We hear a lot these days about creativity. How important it is in the classroom, the community, and the workplace. Creativity, however, is one of those squishy skills, difficult to identify, teach, and assess. For teachers accustomed to delegating “creative” work to the arts, encouraging this kind of thinking in core subjects, like science, math, and history, can be a challenge.

 

The main roadblock to teaching creativity is the pedagogy of “correct” answers. There’s no point in being creative if there’s only one answer. That’s why project-and problem-based learning can encourage creativity. Creativity only blooms in messy, ill-defined situations where there are multiple options for success.

 

Creativity also demands a nurturing environment. Creative people are curious, often shy, thoughtful risk-takers. They make lots of mistakes. There is no creativity without failure, usually markedly more failure than success. A classroom focused as much as possible on learning, rather than on extrinsic rewards such as grades and one that provides students with options on content, process, and products can foster student creativity.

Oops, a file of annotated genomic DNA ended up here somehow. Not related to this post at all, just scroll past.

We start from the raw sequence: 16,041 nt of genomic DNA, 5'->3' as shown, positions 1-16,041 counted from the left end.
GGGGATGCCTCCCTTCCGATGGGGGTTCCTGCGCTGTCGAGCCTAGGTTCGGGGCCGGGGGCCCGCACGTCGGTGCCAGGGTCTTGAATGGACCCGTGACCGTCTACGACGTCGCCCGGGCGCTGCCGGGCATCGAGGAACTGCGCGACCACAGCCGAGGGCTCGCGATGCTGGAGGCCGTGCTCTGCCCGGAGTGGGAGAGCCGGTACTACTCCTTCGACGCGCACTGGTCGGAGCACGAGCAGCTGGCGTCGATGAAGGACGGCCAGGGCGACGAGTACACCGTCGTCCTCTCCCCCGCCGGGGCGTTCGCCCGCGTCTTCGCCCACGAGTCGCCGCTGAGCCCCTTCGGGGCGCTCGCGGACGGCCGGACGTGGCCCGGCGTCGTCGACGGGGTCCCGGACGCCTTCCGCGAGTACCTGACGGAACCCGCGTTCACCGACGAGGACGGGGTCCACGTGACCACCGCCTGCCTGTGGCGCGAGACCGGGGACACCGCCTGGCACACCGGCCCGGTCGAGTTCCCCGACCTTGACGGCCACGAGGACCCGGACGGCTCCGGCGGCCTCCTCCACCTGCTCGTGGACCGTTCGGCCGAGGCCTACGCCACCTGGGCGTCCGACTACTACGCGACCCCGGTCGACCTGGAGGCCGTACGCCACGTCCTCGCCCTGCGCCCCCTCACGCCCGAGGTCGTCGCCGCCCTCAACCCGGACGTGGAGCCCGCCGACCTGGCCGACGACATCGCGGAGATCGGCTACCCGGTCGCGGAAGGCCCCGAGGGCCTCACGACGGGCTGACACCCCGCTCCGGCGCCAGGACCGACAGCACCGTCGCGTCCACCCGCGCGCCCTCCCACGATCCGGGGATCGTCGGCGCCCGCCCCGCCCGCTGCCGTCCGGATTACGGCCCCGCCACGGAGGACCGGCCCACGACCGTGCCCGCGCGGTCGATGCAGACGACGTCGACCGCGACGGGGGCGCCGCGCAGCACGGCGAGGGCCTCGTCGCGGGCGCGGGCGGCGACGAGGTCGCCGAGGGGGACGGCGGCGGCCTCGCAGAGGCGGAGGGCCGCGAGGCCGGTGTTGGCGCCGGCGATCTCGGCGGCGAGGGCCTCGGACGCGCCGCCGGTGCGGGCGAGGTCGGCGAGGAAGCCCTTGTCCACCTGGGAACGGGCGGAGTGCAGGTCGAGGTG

Can you teach creativity? Of course. Like any thinking skill, creativity can be modeled and assessed. Some components of creative thinking are:

  • Brainstorm
  • Taking risks
  • Using strategies such as drawing, freewriting, conversation, metaphorical thinking
  • Questioning assumptions
  • Redefining problems
  • Making connections across topics and subject areas
  • Embracing ambiguity
  • Delaying gratification

 

What does creativity look like in subject areas other than English, art, and music?

  • In science, students can sometimes devise their own experiments instead of following prescribed steps.
  • In mathematics, students can apply mathematical thinking to topics in the real world that, at first glance, seem unmathematical.
  • In history, students can make up stories about the past. No, not really! But, they can think of different perspectives through which to tell about and investigate historical events and people.

Working creatively can be frustrating, fun, and time-consuming. But the end result is ultimately satisfying, and certainly worth promoting in all classrooms.

 

Blog originally posted at http://www.clarity-innovations.com/about/blog/pgrant/creativity-out-arts-closet